Date of Award
Thesis - ECU Access Only
Edith Cowan University
Doctor of Philosophy
School of Exercise and Health Sciences
Faculty of Computing, Health and Science
Dr Peter Roberts
Dr Peter Burton
Glucocorticoid hormones are known to be essential for numerous physiological processes and are released in response to stress, via negative feedback mechanisms on the HPA axis. In humans the main glucocorticoid is cortisol and in rats, corticosterone. Glucocorticoid levels in target tissues are regulated by the glucocorticoid receptor (GR), cortisol-binding globulin (CBG) and the two 11β -hydroxysteroid dehydrogenase enzymes (11 β-HSD-1 and 2) that interconvert active and inactive glucocorticoids. The 11 β-HSD-1 enzyme acts both as a reductase ( converting inactive cortisone to cortisol in humans and 11- dehydrocortisone to corticosterone in rats) and a dehydrogenase (inactivating glucocorticoids), although largely functions as a reductase in vivo. In contrast, 11 β-HSD-2 acts exclusively to inactivate excess cortisol or corticosterone allowing aldosterone to bind to the mineralocorticoid receptor (MR) in specific tissues.
Stress-related increases in active glucocorticoids may negatively affect male reproduction by decreasing testosterone levels in Leydig cells. Glucocorticoids have been suggested to have both pro-oxidative and anti-oxidative properties and oxidative stress is reported to contribute to impaired sperm maturation and infertility. Sperm mature and reach full fertilising potential as they pass through the epididymis and cells comprising the epididymal epithelium have essential roles in maintaining an optimal luminal fluid environment.
The 11 β-HSD-1 and 2 enzymes have been localised in the adult rat epididymis, suggesting that corticosterone may influence sperm maturation, however a precise role for glucocorticoids in the epididymis has not previously been investigated. Therefore, the aims of this thesis were to examine the postnatal developmental localisation of 11β-HSD-1 and 2, GR, MR and Na+K+-ATPase in the rat epididymis and investigate both a possible role for glucocorticoids in mediating oxidative stress during sperm maturation and the regulation of 11 β-HSD- 1 and 2 in the adult rat epididymis.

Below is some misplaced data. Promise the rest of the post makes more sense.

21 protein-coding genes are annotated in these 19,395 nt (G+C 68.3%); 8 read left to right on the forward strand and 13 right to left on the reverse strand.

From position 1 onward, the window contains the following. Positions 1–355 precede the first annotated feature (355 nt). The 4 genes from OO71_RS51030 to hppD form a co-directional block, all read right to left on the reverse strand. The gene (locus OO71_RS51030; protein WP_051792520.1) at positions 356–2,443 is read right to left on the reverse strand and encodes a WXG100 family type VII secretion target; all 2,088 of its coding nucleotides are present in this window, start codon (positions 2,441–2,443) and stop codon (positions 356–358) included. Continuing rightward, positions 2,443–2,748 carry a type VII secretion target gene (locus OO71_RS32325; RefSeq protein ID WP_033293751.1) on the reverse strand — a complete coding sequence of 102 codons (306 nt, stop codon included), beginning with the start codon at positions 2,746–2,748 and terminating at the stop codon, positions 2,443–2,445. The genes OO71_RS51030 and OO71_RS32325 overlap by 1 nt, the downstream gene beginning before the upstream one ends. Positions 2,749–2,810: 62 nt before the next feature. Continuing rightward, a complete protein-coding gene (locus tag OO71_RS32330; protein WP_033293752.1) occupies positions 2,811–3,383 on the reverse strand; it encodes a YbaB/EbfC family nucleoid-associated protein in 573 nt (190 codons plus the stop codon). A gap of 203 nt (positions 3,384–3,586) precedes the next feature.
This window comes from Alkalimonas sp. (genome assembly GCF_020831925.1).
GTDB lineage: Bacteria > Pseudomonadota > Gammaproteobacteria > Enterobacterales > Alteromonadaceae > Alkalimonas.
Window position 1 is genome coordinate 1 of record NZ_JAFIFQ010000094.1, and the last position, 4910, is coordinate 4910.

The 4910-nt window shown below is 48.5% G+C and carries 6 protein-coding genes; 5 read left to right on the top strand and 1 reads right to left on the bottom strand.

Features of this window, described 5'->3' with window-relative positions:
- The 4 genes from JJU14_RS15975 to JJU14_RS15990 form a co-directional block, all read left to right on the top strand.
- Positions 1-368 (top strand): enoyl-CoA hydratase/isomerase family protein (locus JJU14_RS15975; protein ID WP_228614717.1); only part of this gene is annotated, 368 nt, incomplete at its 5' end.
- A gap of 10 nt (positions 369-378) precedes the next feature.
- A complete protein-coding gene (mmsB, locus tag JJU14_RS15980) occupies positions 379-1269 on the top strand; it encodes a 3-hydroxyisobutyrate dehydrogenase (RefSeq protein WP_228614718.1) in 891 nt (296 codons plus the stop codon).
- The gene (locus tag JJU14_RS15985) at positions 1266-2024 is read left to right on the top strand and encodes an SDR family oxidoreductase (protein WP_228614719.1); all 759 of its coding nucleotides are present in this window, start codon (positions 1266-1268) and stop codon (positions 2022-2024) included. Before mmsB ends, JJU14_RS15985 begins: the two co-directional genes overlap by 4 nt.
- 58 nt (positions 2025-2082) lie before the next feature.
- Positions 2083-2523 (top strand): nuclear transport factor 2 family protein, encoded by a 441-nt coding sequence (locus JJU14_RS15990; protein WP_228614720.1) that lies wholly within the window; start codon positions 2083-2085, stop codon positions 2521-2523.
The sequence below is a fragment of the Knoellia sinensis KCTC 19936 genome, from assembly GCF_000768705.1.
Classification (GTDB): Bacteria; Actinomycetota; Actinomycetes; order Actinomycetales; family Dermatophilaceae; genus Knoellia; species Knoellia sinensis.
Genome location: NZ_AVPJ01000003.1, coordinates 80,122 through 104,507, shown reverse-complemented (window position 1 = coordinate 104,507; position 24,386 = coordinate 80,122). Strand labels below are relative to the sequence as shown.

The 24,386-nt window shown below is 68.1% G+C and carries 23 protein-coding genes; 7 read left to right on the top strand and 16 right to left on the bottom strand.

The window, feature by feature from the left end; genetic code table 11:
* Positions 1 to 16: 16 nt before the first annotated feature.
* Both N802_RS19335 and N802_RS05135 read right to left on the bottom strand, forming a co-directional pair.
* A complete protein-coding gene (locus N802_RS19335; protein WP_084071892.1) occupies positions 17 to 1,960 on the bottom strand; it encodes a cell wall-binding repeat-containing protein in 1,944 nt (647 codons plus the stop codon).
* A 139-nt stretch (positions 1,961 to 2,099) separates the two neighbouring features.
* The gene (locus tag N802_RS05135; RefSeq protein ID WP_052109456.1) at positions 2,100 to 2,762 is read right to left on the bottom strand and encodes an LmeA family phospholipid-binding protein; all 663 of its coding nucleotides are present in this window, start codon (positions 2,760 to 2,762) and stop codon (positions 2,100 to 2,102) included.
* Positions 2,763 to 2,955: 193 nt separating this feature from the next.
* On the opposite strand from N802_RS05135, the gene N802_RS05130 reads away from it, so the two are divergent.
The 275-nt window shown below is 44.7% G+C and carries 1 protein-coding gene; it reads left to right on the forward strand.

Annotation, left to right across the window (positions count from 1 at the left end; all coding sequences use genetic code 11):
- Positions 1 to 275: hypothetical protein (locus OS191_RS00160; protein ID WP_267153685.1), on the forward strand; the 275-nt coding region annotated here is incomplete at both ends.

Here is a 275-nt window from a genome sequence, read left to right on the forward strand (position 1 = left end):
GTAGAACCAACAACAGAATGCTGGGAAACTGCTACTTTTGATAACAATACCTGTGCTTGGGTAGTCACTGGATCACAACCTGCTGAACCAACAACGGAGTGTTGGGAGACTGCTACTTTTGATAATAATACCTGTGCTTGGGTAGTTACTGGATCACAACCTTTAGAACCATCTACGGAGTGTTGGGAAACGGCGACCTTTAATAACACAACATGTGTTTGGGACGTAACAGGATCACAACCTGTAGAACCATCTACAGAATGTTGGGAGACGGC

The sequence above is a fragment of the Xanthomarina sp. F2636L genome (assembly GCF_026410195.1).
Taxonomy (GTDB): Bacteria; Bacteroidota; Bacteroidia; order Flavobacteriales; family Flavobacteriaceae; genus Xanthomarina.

The results from the first study demonstrated 11 β-HSD-1, the GR and MR localisation in the epididymal epithelium from postnatal day 1 (pnd 1) and 11β HSD-2 and Na+K+-ATPase reactivity from pnd 15. At pnd 28 there was maximal immunoreactivity for both the GR and MR and 11β ~-HSD-1 and 2, coinciding with the differentiation of epididymal principal and basal cells and the preparation for the arrival of sperm in the lumen at puberty (pnd 40). Relative mRNA levels of 11β ~-HSD-1 and 2 were compared at pnd 28 and 75. Levels of 11β ~-HSD-1 mRNA were higher at pnd 75 than at pnd 28 (pp+K+-ATPase ), leading to epithelial cellular deterioration. In the epididymis this could disrupt ion and fluid transport and damage tight junctions forming the blood-epididymis barrier, having deleterious effects on sperm maturation. All treatments increased the absolute intensity (Al) of 4-HNE immunoreactivity (p+K+-ATPase Al (p
Collectively, the results suggest that an intricately regulated and finely balanced level of glucocorticoids are maintained, both during postnatal maturation of the rat epididymis and in the adult epididymis, to regulate epididymal cell differentiation and maturation, preserve appropriate ion and fluid transport processes and mediate levels of reactive oxygen species (ROS) required for normal sperm maturation. Furthermore, at excess levels, glucocorticoids may be detrimental to normal epididymal maturation and function, possibly causing epithelial oxidative stress and impaired sperm maturation.
LCSH Subject Headings
Glucocorticoids -- Physiological effect
Edith Cowan University. Faculty of Computing, Health and Science -- Dissertations
Gladstones, G. H. (2009). Glucocorticoid metabolism and action in the rat epididymis. Edith Cowan University. Retrieved from https://ro.ecu.edu.au/theses/1825